“The trustees and I are delighted that Sir Peter Blake has accepted our invitation to become the first patron of the John Moores Painting Prize. It is an accolade for us that an artist of his standing has given his support to the Prize and we very much look forward to working with him in the future.”
Sir Peter Blake says:
“I am delighted to accept the Walker Art Gallery’s invitation to be a patron of this fantastic competition. You won’t see a show like the John Moores Painting Prize anywhere else. The Walker Art Gallery is one of the most important galleries in Europe and has threaded its way through my career. It’s the gallery where I first displayed Self-Portrait with Badges and where I had the privilege of working as a judge for John Moores 24. Now I have the pleasure of returning again to represent the John Moores Painting Prize as patron.”
Born 25 June 1932, in Dartford, Kent, Peter Blake was one of the leading figures in the development of British Pop Art, incorporating imagery from modern culture into his work, including comic books, consumer goods and advertisements. He remains one of the most significant and influential painters in the UK.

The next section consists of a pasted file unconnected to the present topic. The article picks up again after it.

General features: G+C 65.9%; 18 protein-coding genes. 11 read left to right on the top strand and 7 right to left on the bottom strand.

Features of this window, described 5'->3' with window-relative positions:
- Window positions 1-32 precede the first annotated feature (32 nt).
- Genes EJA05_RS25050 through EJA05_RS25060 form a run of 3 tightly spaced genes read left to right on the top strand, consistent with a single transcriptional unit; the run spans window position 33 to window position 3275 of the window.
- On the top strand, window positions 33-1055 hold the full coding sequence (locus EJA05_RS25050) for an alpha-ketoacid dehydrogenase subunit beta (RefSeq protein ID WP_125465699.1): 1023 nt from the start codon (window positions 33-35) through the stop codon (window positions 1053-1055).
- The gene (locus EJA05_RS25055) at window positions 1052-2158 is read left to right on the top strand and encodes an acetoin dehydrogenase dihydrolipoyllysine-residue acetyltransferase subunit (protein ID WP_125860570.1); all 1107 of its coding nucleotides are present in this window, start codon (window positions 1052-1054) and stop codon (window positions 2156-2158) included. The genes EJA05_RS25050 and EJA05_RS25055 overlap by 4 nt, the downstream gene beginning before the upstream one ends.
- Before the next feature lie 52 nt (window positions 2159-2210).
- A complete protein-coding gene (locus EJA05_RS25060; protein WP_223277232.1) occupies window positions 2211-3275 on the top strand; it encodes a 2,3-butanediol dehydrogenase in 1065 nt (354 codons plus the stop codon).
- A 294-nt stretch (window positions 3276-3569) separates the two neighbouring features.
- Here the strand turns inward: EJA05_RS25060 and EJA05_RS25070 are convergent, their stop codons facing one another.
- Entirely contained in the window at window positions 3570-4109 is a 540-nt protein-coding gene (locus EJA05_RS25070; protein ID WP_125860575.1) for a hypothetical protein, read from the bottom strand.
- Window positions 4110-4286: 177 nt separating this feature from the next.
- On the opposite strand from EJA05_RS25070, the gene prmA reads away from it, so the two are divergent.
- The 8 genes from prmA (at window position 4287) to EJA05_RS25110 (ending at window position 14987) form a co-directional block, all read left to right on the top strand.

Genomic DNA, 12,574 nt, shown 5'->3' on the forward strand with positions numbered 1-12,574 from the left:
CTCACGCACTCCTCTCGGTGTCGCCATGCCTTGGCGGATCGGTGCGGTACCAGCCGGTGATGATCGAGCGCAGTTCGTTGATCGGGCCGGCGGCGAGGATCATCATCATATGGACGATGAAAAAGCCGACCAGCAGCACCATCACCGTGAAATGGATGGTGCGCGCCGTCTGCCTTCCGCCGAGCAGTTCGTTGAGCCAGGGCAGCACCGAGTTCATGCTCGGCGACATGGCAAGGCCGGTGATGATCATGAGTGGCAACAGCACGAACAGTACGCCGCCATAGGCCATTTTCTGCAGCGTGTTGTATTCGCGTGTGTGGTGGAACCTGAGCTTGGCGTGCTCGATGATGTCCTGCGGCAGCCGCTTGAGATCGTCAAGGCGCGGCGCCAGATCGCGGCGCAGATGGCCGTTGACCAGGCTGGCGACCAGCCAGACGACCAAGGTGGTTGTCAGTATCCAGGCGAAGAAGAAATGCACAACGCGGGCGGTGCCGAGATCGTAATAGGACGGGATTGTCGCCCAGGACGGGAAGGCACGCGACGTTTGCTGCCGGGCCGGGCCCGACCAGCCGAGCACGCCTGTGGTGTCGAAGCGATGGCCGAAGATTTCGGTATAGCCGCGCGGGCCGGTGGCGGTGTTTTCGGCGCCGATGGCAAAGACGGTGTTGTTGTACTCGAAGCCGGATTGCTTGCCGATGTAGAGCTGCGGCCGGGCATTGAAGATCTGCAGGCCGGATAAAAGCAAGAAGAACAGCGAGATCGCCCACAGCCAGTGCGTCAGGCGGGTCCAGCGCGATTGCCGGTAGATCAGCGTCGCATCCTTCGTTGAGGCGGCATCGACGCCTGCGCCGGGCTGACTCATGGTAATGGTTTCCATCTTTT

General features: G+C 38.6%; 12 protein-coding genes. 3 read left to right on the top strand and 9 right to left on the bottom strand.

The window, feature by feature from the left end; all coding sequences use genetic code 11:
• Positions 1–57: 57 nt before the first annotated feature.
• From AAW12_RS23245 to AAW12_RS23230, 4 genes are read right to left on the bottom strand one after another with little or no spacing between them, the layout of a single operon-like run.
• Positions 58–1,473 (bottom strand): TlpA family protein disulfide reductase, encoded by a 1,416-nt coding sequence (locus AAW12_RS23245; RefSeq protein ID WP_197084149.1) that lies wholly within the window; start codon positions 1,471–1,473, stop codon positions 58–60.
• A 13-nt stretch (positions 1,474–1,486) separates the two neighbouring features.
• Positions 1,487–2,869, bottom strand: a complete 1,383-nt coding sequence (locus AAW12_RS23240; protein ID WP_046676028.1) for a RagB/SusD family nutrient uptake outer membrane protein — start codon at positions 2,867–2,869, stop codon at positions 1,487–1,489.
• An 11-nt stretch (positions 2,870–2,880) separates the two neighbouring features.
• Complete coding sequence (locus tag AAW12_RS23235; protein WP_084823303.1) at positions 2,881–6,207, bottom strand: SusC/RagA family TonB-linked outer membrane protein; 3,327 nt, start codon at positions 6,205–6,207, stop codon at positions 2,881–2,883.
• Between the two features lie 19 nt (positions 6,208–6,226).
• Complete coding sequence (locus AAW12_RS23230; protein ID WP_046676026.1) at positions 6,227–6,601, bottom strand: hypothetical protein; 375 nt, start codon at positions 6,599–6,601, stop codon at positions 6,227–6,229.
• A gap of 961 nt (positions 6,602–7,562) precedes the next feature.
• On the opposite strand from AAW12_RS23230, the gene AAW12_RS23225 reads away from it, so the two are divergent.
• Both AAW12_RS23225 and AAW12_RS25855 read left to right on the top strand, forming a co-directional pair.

During his career he developed strong links with Liverpool, and has played a big part in the city’s cultural landscape. He first visited Liverpool when he carried out National Service with the RAF (1951 – 53). Part of his training required that he went over to Belfast. To get there he would travel by ferry from Liverpool, and it was at this time that his affection for Liverpool started.
His links with Liverpool got stronger in 1961 when he won the John Moores Painting Prize Junior section at the Walker Art Gallery for his work Self Portrait with Badges. In reference to winning the prize he said,
“It was a thrilling moment when I was told I’d taken first prize in the Junior section and it spurred me on.”